The Dubinin–Radushkevich model describes the adsorption nature of the sorbate on the adsorbent and is used to calculate the mean free energy of adsorption. The slope and intercept of plots of ln qe versus ɛ2 at different temperature were used to calculate the D–R isotherm parameters as shown in Table 2. The value of qs for derived and thiourea-functionalized silica was (9.35–10.85 mg g−1) and (10.54–11.86 mg g−1), respectively, which is not consistent with the experimental capacity in comparison with the corresponding Langmuir parameter (qmax) which is almost two times of the experimental capacity as shown in Table 2. This might be attributed to different assumptions taken into consideration while formulating the isotherms.

The mean adsorption energy, E, gives information about chemical and physical sorptions. The E values ranges for 1–8 kJ mol−1 for physical sorption and from 8 to 16 kJ mol−1 for chemical sorption (Sari et al. 2007). The calculated E values from D to R isotherm for both derived and thiol-functional ranges between 1.925 and 5.271 kJ mol−1 (less than 8 kJ mol−1), indicating that the type of sorption of Cd(II) is physical sorption and this was also confirmed by the Temkin model. The high value of Chi-square χ2 and the magnitude of the correlation coefficients of D–R isotherm is the lowest when compared to the other isotherm models used. This suggests that the Cd adsorption onto derived and thiol-functionalized silica does not show a satisfactory fit to the experimental data for the Dubinin–Radushkevich isotherm model.

The Harkins–Jura adsorption isotherm accounts for multilayer adsorption and can be explained with the existence of a heterogeneous pore distribution (Harkins and Jura 1944). This method can be employed when different types of pores are involved in an adsorbent. Harkins–Jura isotherm constants A and B were calculated from a linear plot of 1/q e 2 versus log Ce and data obtained are presented in Table 2. The constant A for the adsorption of Cd onto derived and thiol-functionalized silica increases with increase in temperature and the constant B decreases with increase in temperature. These account for the heterogeneous nature of both adsorbents. When the adsorption proceeds, the accumulation of cadmium ion on the adsorbent surface at higher temperature was not favored. The correlation coefficient obtained for both adsorbents were not high, this reveals that Harkin–Jura model could not describe the experimental isotherm data in the sorption of Cd ion onto derived and thiol-functionalized silica.

The Halsey isotherm model is used for heteroporous solids. This model is suitable for multilayer metal adsorption. The correlation coefficient fitting of the Halsey isotherm equation was high for derived and thiol-functionalized silica and its corresponding Chi-square χ2 and RMSE values in Table 2 concurred with this result, which is an indication of the heteroporosity of Cd ion and also implies the presence of physical forces in the adsorption process at the lower temperature.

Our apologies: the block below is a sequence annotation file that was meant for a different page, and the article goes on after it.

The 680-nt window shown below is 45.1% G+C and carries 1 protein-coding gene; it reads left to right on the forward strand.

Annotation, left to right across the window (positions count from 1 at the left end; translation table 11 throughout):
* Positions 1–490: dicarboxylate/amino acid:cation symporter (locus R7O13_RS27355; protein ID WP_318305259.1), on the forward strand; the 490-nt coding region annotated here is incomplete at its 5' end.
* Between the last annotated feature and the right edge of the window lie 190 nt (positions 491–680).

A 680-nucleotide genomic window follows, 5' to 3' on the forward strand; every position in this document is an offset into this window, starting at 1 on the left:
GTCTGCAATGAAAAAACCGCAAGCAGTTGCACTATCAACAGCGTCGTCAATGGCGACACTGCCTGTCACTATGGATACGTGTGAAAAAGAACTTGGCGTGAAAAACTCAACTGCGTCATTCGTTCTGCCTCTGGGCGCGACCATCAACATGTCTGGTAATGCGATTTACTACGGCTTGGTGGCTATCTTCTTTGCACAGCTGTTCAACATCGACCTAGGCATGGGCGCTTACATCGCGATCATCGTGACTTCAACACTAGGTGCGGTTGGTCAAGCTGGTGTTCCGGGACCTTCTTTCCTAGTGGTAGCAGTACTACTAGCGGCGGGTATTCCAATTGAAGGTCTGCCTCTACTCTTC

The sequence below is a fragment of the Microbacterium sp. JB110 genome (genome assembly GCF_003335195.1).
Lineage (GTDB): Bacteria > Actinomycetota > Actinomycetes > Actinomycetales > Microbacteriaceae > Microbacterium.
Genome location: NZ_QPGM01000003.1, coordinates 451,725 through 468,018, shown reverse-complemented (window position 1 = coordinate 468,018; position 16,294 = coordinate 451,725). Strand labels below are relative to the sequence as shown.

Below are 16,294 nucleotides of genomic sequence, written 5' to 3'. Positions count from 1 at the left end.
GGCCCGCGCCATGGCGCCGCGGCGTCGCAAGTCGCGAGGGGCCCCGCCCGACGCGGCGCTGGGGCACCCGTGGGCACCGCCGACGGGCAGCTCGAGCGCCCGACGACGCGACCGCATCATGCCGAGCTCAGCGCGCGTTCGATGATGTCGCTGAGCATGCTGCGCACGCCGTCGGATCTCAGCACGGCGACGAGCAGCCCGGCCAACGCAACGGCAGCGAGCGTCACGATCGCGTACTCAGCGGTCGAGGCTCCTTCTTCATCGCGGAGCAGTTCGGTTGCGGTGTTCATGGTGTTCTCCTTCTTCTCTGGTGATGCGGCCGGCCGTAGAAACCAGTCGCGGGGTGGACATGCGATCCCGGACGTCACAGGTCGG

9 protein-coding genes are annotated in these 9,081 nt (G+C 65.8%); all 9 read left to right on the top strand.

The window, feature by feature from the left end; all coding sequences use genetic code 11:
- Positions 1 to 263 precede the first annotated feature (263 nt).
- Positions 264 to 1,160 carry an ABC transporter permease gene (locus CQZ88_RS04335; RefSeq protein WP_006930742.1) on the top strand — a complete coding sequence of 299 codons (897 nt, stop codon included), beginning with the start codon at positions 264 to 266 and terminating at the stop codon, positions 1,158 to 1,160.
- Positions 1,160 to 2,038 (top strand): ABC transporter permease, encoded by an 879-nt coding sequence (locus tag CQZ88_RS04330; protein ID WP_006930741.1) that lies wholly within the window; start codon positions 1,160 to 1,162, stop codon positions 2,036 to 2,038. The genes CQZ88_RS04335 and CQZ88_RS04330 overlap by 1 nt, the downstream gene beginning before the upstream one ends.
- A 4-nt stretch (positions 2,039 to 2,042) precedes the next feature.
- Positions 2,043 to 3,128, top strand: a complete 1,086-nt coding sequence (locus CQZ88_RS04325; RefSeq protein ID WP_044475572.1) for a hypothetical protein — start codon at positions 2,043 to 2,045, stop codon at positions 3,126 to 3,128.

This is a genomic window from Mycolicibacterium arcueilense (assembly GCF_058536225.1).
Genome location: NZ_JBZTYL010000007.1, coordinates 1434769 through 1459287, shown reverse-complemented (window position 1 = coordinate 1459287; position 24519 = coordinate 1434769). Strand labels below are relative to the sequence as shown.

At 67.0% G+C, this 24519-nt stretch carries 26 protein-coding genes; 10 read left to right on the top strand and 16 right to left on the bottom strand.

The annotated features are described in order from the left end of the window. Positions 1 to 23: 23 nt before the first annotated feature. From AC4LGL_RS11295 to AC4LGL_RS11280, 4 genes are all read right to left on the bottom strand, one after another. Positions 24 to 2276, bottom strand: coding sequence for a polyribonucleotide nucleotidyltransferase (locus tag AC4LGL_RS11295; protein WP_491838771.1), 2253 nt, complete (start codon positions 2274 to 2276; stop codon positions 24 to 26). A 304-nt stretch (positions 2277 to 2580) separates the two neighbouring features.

The obtained data from the two adsorption systems followed the six investigated isotherm models in the following order: Freundlich > Halsey > Langmuir > Temkin > Harkin–Jura > Dubinin–Radushkevich. The correlation coefficients for Freundlich and Halsey isotherms were highest in comparison to the values obtained from other isotherms and were a pointer to the heterogeneity of the surface of adsorbents and the multilayer adsorption nature of the cadmium ions onto the adsorbents.

Effect of temperature and thermodynamic studies

Effect of temperature on the adsorption of derived and thiol-functionalized silica was studied at different concentrations; 25–500 mg L−1 at 28–65 °C. It was observed that an increase in temperature led to increases in the percentage removal of cadmium(II) by both adsorbents, indicating endothermic nature of adsorption system. This might be ascribed to the increase in the rate of diffusion of adsorbate molecules across the external boundary layer and internal pores of the adsorbent. Thermodynamic considerations of adsorption process are necessary to conclude whether the process is spontaneous. The change in Gibbs free energy, ΔG0, is an indication of spontaneity of a chemical reaction and therefore is an important criterion for spontaneity. Also, enthalpy, ΔH0 and entropy, ΔS0 factors must be considered to determine the Gibbs free energy of the process. The thermodynamic parameters of Gibb’s free energy change, ∆G0, enthalpy change, ∆H0, and entropy change, ∆S0, for the adsorption processes are calculated using the following equations:
$$\Delta G^{0} = - RT{ \ln }K,$$
(16)
$$\Delta G^{0} = \Delta H^{0} - T\Delta S^{0} ,$$
(17)
where R is the universal gas constant and T is the absolute temperature (K). ΔH (kJ mol−1) and ΔS (J mol−1 K−1) of sorption can be calculated from the slope and intercept of the plot of ln K and 1/T (Van’t Hoff plot). The Van’t Hoff plot gave a straight line.